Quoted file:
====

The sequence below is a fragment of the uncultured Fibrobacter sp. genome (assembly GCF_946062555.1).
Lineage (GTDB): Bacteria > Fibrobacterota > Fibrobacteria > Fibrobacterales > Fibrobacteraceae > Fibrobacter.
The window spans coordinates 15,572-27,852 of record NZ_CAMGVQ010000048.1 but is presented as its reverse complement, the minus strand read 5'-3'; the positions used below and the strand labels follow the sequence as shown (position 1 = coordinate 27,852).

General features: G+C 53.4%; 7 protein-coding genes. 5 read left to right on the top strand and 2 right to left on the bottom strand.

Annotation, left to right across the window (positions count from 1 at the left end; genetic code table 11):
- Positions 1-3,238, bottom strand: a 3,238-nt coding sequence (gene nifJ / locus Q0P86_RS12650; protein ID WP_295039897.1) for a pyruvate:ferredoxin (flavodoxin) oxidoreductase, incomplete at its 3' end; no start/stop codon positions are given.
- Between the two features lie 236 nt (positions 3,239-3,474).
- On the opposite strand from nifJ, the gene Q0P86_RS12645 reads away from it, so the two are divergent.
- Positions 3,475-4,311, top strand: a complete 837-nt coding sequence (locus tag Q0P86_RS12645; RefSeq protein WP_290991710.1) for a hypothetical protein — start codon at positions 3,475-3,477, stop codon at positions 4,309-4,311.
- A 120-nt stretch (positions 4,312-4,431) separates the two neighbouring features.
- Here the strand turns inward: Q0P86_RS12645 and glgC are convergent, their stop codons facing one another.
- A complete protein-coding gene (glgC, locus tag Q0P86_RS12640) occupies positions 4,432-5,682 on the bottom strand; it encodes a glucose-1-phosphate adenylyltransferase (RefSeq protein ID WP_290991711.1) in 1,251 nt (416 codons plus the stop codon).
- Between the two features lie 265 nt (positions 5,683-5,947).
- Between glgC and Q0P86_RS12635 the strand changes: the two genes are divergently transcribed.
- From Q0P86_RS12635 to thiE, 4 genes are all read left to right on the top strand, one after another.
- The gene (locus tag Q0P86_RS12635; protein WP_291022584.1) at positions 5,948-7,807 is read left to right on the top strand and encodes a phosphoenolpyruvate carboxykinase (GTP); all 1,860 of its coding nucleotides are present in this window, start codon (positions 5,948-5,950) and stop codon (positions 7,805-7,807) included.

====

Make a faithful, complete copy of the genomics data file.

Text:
The sequence below is a fragment of the uncultured Fibrobacter sp. genome (assembly GCF_946062555.1).
Lineage (GTDB): Bacteria > Fibrobacterota > Fibrobacteria > Fibrobacterales > Fibrobacteraceae > Fibrobacter.
The window spans coordinates 15,572-27,852 of record NZ_CAMGVQ010000048.1 but is presented as its reverse complement, the minus strand read 5'-3'; the positions used below and the strand labels follow the sequence as shown (position 1 = coordinate 27,852).

General features: G+C 53.4%; 7 protein-coding genes. 5 read left to right on the top strand and 2 right to left on the bottom strand.

Annotation, left to right across the window (positions count from 1 at the left end; genetic code table 11):
- Positions 1-3,238, bottom strand: a 3,238-nt coding sequence (gene nifJ / locus Q0P86_RS12650; protein ID WP_295039897.1) for a pyruvate:ferredoxin (flavodoxin) oxidoreductase, incomplete at its 3' end; no start/stop codon positions are given.
- Between the two features lie 236 nt (positions 3,239-3,474).
- On the opposite strand from nifJ, the gene Q0P86_RS12645 reads away from it, so the two are divergent.
- Positions 3,475-4,311, top strand: a complete 837-nt coding sequence (locus tag Q0P86_RS12645; RefSeq protein WP_290991710.1) for a hypothetical protein — start codon at positions 3,475-3,477, stop codon at positions 4,309-4,311.
- A 120-nt stretch (positions 4,312-4,431) separates the two neighbouring features.
- Here the strand turns inward: Q0P86_RS12645 and glgC are convergent, their stop codons facing one another.
- A complete protein-coding gene (glgC, locus tag Q0P86_RS12640) occupies positions 4,432-5,682 on the bottom strand; it encodes a glucose-1-phosphate adenylyltransferase (RefSeq protein ID WP_290991711.1) in 1,251 nt (416 codons plus the stop codon).
- Between the two features lie 265 nt (positions 5,683-5,947).
- Between glgC and Q0P86_RS12635 the strand changes: the two genes are divergently transcribed.
- From Q0P86_RS12635 to thiE, 4 genes are all read left to right on the top strand, one after another.
- The gene (locus tag Q0P86_RS12635; protein WP_291022584.1) at positions 5,948-7,807 is read left to right on the top strand and encodes a phosphoenolpyruvate carboxykinase (GTP); all 1,860 of its coding nucleotides are present in this window, start codon (positions 5,948-5,950) and stop codon (positions 7,805-7,807) included.